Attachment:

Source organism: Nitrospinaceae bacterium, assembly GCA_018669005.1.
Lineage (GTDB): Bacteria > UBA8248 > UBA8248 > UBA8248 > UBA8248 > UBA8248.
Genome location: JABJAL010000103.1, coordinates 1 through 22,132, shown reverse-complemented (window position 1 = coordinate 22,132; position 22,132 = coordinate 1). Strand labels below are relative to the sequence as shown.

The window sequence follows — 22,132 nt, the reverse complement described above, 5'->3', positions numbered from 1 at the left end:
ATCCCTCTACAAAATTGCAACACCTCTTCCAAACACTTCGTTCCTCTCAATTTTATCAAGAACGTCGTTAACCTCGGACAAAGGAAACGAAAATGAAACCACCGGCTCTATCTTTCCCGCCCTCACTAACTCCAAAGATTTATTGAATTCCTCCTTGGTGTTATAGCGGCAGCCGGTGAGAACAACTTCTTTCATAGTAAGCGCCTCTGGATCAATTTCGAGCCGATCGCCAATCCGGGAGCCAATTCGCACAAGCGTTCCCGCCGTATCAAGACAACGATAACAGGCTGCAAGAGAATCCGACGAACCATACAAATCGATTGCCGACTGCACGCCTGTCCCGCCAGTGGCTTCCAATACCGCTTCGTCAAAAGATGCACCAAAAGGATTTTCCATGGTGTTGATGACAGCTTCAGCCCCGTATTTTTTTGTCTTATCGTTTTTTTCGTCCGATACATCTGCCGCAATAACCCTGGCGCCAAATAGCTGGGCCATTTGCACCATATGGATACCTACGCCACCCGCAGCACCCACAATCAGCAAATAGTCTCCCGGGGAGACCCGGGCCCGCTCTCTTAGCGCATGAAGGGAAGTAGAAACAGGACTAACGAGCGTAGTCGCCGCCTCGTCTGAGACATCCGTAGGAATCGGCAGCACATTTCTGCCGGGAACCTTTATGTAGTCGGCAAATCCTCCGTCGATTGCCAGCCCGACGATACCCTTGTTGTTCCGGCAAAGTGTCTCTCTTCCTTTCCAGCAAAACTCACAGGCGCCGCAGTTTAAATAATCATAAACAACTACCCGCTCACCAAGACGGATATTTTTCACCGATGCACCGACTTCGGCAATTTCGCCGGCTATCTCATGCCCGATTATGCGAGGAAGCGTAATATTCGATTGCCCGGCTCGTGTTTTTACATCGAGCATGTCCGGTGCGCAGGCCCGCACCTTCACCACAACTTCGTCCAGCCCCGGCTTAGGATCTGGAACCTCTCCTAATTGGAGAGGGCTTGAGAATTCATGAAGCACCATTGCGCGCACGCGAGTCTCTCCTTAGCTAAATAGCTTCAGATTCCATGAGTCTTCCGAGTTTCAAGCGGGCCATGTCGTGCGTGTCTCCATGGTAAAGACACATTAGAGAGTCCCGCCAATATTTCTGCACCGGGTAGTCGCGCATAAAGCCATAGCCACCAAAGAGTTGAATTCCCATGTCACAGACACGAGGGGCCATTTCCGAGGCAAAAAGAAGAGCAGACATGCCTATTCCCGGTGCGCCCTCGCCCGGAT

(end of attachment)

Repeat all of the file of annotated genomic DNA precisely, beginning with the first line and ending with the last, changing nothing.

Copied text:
Source organism: Nitrospinaceae bacterium, assembly GCA_018669005.1.
Lineage (GTDB): Bacteria > UBA8248 > UBA8248 > UBA8248 > UBA8248 > UBA8248.
Genome location: JABJAL010000103.1, coordinates 1 through 22,132, shown reverse-complemented (window position 1 = coordinate 22,132; position 22,132 = coordinate 1). Strand labels below are relative to the sequence as shown.

The window sequence follows — 22,132 nt, the reverse complement described above, 5'->3', positions numbered from 1 at the left end:
ATCCCTCTACAAAATTGCAACACCTCTTCCAAACACTTCGTTCCTCTCAATTTTATCAAGAACGTCGTTAACCTCGGACAAAGGAAACGAAAATGAAACCACCGGCTCTATCTTTCCCGCCCTCACTAACTCCAAAGATTTATTGAATTCCTCCTTGGTGTTATAGCGGCAGCCGGTGAGAACAACTTCTTTCATAGTAAGCGCCTCTGGATCAATTTCGAGCCGATCGCCAATCCGGGAGCCAATTCGCACAAGCGTTCCCGCCGTATCAAGACAACGATAACAGGCTGCAAGAGAATCCGACGAACCATACAAATCGATTGCCGACTGCACGCCTGTCCCGCCAGTGGCTTCCAATACCGCTTCGTCAAAAGATGCACCAAAAGGATTTTCCATGGTGTTGATGACAGCTTCAGCCCCGTATTTTTTTGTCTTATCGTTTTTTTCGTCCGATACATCTGCCGCAATAACCCTGGCGCCAAATAGCTGGGCCATTTGCACCATATGGATACCTACGCCACCCGCAGCACCCACAATCAGCAAATAGTCTCCCGGGGAGACCCGGGCCCGCTCTCTTAGCGCATGAAGGGAAGTAGAAACAGGACTAACGAGCGTAGTCGCCGCCTCGTCTGAGACATCCGTAGGAATCGGCAGCACATTTCTGCCGGGAACCTTTATGTAGTCGGCAAATCCTCCGTCGATTGCCAGCCCGACGATACCCTTGTTGTTCCGGCAAAGTGTCTCTCTTCCTTTCCAGCAAAACTCACAGGCGCCGCAGTTTAAATAATCATAAACAACTACCCGCTCACCAAGACGGATATTTTTCACCGATGCACCGACTTCGGCAATTTCGCCGGCTATCTCATGCCCGATTATGCGAGGAAGCGTAATATTCGATTGCCCGGCTCGTGTTTTTACATCGAGCATGTCCGGTGCGCAGGCCCGCACCTTCACCACAACTTCGTCCAGCCCCGGCTTAGGATCTGGAACCTCTCCTAATTGGAGAGGGCTTGAGAATTCATGAAGCACCATTGCGCGCACGCGAGTCTCTCCTTAGCTAAATAGCTTCAGATTCCATGAGTCTTCCGAGTTTCAAGCGGGCCATGTCGTGCGTGTCTCCATGGTAAAGACACATTAGAGAGTCCCGCCAATATTTCTGCACCGGGTAGTCGCGCATAAAGCCATAGCCACCAAAGAGTTGAATTCCCATGTCACAGACACGAGGGGCCATTTCCGAGGCAAAAAGAAGAGCAGACATGCCTATTCCCGGTGCGCCCTCGCCCGGAT